Gentian Plants have a reputation for being difficult to grow, one possible cause being that different species prefer different combinations of soil and drainage. Most of the spring-flowering varieties, for example, are tolerant of lime, while all the autumn gentian plants loathe it. So if you are to divide your gentian plants, make sure that the divisions also go into a similar soil and growing conditions.
The most popular autumn gentian is Genti-ana sino-ornata, and if this is your plant, you can treat it just like any other rockery perennial. After flowering in the autumn, the gentian plant dies back and becomes dormant through winter. You can lift and divide at any time during this dormant period, but it is best to wait for the first signs of life in early spring. Then you can make sure that each division has at least one good, strong bud.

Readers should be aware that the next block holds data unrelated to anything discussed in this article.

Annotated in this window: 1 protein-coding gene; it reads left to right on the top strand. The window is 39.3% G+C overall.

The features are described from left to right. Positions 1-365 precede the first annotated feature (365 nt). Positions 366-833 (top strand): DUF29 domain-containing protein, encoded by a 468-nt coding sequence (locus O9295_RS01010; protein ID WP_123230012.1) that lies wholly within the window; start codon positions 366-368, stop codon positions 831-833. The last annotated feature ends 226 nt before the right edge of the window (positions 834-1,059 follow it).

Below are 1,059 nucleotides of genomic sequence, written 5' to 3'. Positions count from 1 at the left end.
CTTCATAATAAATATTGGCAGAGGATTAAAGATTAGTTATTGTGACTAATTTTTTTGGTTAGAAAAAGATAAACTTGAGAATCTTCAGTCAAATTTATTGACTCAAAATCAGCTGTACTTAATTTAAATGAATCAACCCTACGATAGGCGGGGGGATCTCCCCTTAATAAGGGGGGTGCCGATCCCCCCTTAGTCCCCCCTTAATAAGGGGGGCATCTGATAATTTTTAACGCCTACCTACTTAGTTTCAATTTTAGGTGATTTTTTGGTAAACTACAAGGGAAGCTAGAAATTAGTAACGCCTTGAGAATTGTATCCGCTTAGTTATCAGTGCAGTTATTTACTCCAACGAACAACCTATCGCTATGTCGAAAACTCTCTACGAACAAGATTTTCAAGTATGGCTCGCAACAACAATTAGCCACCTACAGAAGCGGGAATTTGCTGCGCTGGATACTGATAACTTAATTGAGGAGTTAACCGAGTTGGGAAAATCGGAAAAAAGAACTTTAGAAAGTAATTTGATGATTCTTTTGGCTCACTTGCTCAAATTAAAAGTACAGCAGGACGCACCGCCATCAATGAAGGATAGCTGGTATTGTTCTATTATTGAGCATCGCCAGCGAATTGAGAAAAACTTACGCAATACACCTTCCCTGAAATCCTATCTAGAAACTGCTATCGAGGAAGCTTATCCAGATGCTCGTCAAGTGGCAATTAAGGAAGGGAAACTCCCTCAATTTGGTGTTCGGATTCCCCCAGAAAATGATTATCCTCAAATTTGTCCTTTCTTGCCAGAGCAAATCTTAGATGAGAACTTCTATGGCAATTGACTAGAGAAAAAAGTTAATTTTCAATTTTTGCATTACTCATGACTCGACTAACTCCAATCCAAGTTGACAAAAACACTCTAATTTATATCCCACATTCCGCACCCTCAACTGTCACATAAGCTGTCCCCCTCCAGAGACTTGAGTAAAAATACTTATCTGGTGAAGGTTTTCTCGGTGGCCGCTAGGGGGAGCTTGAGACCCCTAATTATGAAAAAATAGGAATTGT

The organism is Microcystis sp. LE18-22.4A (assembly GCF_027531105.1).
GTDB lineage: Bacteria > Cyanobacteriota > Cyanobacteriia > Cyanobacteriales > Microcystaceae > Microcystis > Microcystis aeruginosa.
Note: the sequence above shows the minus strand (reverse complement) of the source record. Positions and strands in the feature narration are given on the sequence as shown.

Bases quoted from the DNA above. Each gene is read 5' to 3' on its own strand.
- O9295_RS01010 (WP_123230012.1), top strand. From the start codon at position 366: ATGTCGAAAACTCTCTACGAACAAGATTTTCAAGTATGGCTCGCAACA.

The gentian clumps usually divide naturally. If they don’t, cut them with a sharp knife. Afterwards, plant the divisions immediately, because if the roots dry out the gentian plants will have a struggle to get established.